Another Major Site Blocking Adblocker Users


wired.com-logoVery recently we published an article discussing how site owners are fighting back against the proliferation of ad blocking software, you can catch up with that article here: Adblocker Blockers Fighting Back. In the article I warn of the potential negative effects caused by ad blockers and how this might change the very face of the Internet as we know it.

Now, news has just come to light of yet another major site taking steps to overcome the blocking of ads. The site is Wired.com and, although the plan has yet to be implemented, it will include two options for users to be able to access the site’s content:

  1. Simply add WIRED.com to your ad blocker’s whitelist, so you view ads.
  2. Subscribe to a brand-new Ad-Free version of WIRED.com for $1 a week.

Wired explains its position in a recently published announcement titled How WIRED Is Going to Handle Ad Blocking, which includes the following:

We know that you come to our site primarily to read our content, but it’s important to be clear that advertising is how we keep WIRED going: paying the writers, editors, designers, engineers, and all the other staff that works so hard to create the stories you read and watch here.

wired-ad freeSoon, users won’t be able to access any online content from the popular tech publication unless they stop blocking their ads, or pay for the privilege of seeing no ads. Now, this may appear as though I am harping but these two stories came to light literally within days of one another which, in my opinion, tends to emphasize just how serious this situation is becoming.


One simply cannot argue with Wired’s logic. It does indeed cost a lot of money to maintain a site’s infrastructure, and when the  revenue stream is diminishing to an extent where it no longer supports overheads, steps have to be taken. In its announcement, Wired acknowledges the legitimate reasons why so many millions of people use ad blockers and merely points out that the service they provide incurs a cost, which, of course, needs to be recouped somehow.

Personally, I see Wired’s approach as being very reasonable. What do you think – is Wired’s response to ad blocking acceptable? Would you choose to disable ad blocking on the site or opt to pay the $1.00 per week for an ad-free experience?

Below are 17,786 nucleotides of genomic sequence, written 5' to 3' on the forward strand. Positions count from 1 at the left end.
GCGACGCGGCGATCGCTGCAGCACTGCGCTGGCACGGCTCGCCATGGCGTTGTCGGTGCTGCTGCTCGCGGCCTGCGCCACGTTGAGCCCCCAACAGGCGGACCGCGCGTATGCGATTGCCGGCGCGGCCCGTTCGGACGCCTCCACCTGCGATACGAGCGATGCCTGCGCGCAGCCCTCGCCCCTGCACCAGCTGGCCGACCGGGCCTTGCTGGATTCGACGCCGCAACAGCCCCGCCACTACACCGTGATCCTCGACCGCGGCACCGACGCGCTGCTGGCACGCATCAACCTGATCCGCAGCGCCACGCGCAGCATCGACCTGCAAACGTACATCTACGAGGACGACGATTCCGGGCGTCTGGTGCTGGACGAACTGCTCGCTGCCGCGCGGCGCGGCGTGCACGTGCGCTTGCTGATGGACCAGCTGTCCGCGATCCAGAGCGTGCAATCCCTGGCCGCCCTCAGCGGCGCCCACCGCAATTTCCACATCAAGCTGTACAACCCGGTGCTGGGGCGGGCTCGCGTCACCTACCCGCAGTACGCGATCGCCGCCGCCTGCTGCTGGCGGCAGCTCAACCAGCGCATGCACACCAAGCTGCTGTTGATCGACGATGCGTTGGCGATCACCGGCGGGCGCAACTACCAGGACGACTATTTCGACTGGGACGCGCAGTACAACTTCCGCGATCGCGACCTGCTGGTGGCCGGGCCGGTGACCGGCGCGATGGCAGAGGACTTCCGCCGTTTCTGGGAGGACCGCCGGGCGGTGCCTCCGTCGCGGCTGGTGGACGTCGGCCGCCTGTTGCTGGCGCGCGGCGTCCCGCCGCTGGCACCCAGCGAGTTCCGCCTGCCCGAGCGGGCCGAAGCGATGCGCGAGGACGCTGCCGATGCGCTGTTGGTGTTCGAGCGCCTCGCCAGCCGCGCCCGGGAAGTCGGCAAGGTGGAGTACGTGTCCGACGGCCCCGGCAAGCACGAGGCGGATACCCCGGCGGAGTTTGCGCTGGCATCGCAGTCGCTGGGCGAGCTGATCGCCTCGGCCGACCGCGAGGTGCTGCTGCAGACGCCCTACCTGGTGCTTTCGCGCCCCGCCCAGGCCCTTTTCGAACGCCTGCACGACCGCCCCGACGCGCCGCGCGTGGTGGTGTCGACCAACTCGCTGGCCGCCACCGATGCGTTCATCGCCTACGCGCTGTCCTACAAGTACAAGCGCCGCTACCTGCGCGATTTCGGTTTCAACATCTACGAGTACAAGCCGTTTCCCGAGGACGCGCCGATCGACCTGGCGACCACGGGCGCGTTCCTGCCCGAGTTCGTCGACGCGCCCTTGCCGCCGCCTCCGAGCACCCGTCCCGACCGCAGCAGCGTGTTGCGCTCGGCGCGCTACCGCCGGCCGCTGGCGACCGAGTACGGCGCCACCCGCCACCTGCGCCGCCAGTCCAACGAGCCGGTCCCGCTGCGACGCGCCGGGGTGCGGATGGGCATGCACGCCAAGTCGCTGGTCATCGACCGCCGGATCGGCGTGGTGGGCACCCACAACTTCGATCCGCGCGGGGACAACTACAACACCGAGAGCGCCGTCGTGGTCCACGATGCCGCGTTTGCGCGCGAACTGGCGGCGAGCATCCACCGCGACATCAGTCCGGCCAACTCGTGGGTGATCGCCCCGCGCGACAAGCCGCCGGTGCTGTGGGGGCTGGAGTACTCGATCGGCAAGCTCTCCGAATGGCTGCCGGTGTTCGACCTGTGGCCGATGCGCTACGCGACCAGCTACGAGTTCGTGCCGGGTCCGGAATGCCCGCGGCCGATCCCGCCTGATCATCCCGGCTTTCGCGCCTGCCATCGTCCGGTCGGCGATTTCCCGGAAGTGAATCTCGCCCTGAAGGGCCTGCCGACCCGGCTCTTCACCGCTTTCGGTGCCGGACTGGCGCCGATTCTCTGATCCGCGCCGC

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About the Author

Jim Hillier

Jim is the resident freeware aficionado at DCT. A computer veteran with 30+ years experience who first started writing about computers and tech back in the days when freeware was actually free. His first computer was a TRS-80 in the 1980s, he progressed through the Commodore series of computers before moving to PCs in the 1990s. Now retired (aka an old geezer), Jim retains his passion for all things tech and still enjoys building and repairing computers for a select clientele... as well as writing for DCT, of course.

15 Comments

  1. Hello Jim,

    ok, first oft, ad blocker. I use it. Why? Because the sites don’t use clear thinking and keep the ads off to the sides like here, but they are on the left side, right side, bottom and top. They are all over the place. And they slow down my system where I can’t click on something because I am waiting for the ads to finish.

    Also, the ads are clever in that you don’t know if you are clicking on what you want to download or something else that the advertisers want you to put on your system (mal-ware, anyone 🙂 ).

    If rules were put in place and people were made to follow them about ads (on left side only or right side only), then yes, ads are fine. But, no one is making any rules, no one is forcing anyone on ad placement..
    Even the advertisers don’t follow what they say

    (prime example is Icey-Veins a site I go to for World of Warcraft. sometimes you get ads that don’t fit in the size that IV made for them and the ads cover up what one is reading. One can complain, but it doesn’t result in anything, so I use ad-blocker to read what I am after).

    Here, the site has been well thought out (NO! Not buttering you guys up, here). But the ads are placed out of the way, on the right side. And that is good. I don’t use any type of ad blocking here. But then again, I don’t need too because of the well-thought out site) and daves computer tips isn’t a tall poppy because of this. However “Wired” is. pffft a$1 a week, 4 bucks a month, $48 a year, no way….

    ok, sorry lost my train of thought. Meds are kicking my butt, lately. ok, be good and stay frosty

    • Couldn’t agree more roo. That’s what makes this situation so difficult to resolve – both sides have genuine and viable reasons for what they are doing. Users have genuine and viable reasons for blocking ads and site owners have genuine and viable reasons for taking steps to combat ad blockers.

      I’ve no idea what the answer might be, I’m just concerned that the end result may well turn out to be something far less palatable than having to put up with ads.

      • Right now, I’ll gladly skip sites that won’t let Adguard block their ads. Some of the ads can cause spyware to be installed on your PC. They slow down every computer I’ve used, slow it down to, like, molasses. You can’t do anything when ads bog down your CPU. Not all of us can afford a super duper, ultrafast, state-of-the art computer. And I wonder if even the fastest computers would be slowed to a crawl by these poorly written, CPU hogging ads. Gosh ..

    • Correct MB. As per my article, “although the plan has yet to be implemented“.

      No indication on the Wired site as to when this is due to begin, but I’m assuming soon.

  2. You left out a third choice,telling wired to go fish themselves and won’t be using their site. They don’t pay for my ISP,for my computer or my time. I can live without them.